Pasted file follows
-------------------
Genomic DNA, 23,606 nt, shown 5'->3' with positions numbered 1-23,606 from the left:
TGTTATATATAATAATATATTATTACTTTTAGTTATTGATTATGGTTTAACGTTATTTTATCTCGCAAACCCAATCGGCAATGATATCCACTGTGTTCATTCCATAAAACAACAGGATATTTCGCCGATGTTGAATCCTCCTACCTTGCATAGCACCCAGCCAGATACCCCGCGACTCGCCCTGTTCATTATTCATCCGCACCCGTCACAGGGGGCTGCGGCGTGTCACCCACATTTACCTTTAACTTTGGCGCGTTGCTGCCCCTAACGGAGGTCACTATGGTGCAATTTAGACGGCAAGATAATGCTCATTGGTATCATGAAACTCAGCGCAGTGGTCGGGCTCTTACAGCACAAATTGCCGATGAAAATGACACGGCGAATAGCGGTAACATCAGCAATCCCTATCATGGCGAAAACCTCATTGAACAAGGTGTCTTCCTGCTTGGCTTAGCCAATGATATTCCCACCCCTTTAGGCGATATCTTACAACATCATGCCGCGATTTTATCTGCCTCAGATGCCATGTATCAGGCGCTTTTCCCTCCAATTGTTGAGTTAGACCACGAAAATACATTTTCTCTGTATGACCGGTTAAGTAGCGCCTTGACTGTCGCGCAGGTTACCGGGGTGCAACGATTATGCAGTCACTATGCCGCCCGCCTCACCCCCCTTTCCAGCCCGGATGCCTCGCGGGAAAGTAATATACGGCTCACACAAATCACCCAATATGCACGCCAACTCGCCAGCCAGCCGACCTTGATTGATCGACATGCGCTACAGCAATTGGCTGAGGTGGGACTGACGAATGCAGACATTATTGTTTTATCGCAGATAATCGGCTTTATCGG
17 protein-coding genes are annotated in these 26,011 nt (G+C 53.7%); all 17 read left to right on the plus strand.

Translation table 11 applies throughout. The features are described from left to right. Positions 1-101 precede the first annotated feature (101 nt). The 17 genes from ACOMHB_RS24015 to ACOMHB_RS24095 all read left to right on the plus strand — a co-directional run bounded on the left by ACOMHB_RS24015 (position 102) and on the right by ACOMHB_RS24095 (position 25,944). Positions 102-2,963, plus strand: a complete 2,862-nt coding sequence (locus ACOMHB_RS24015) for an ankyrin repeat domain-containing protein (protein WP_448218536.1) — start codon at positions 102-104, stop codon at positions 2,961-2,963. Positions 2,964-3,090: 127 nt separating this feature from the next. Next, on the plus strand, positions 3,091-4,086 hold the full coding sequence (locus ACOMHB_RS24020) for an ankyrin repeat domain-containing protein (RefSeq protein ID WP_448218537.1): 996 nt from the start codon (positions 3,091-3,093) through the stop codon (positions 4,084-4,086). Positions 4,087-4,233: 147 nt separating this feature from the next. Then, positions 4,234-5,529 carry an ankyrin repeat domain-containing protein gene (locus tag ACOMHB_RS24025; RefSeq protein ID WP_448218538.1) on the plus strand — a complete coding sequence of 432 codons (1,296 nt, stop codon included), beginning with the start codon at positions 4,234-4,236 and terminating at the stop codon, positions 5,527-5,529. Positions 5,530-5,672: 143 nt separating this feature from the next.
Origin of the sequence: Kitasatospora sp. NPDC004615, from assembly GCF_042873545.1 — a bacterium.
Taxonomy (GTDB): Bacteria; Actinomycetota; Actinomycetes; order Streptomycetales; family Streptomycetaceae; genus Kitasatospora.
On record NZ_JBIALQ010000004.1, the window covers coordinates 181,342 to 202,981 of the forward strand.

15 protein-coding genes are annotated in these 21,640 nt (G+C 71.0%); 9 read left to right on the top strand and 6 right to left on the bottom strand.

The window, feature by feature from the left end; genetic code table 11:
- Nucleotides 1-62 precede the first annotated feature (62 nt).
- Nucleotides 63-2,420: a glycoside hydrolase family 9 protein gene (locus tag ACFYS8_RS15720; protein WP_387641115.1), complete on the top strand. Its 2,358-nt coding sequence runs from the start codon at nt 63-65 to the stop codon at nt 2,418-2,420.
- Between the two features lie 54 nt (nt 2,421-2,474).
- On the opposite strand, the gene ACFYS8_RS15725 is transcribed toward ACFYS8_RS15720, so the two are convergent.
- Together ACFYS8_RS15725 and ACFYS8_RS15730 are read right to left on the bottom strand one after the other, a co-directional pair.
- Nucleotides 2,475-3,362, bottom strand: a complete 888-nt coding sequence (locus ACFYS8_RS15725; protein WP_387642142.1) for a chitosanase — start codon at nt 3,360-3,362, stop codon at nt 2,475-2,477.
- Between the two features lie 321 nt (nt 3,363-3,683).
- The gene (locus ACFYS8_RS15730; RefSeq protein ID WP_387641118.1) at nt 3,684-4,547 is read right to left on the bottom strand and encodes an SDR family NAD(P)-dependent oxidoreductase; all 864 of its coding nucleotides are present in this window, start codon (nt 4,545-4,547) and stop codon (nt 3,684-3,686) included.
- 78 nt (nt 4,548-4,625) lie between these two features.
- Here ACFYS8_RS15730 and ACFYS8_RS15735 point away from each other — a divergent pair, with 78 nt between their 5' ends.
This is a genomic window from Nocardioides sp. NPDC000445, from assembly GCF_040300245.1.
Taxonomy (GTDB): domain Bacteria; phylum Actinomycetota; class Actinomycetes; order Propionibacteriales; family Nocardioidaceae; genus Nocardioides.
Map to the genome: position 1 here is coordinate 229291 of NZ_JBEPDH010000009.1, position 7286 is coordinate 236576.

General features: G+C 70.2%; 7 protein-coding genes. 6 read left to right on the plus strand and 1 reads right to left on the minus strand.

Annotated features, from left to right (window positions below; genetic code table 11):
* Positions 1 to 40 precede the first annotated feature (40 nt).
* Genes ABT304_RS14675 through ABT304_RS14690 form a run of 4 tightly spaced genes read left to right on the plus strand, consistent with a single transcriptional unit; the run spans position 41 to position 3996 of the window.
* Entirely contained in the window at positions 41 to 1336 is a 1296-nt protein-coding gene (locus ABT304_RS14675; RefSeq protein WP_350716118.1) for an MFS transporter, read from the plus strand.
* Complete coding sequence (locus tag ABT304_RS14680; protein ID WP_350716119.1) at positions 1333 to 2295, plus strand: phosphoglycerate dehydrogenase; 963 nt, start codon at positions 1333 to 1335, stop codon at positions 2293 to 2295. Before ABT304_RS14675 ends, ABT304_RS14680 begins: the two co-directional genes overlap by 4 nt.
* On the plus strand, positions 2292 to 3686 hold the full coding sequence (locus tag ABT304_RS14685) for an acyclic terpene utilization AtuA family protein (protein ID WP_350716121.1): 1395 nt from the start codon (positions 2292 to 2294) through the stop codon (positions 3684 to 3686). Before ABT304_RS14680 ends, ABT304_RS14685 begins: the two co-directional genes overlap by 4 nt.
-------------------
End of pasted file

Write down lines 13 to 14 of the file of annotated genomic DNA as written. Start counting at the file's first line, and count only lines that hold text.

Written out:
- On the opposite strand, the gene ACFYS8_RS15725 is transcribed toward ACFYS8_RS15720, so the two are convergent.
- Together ACFYS8_RS15725 and ACFYS8_RS15730 are read right to left on the bottom strand one after the other, a co-directional pair.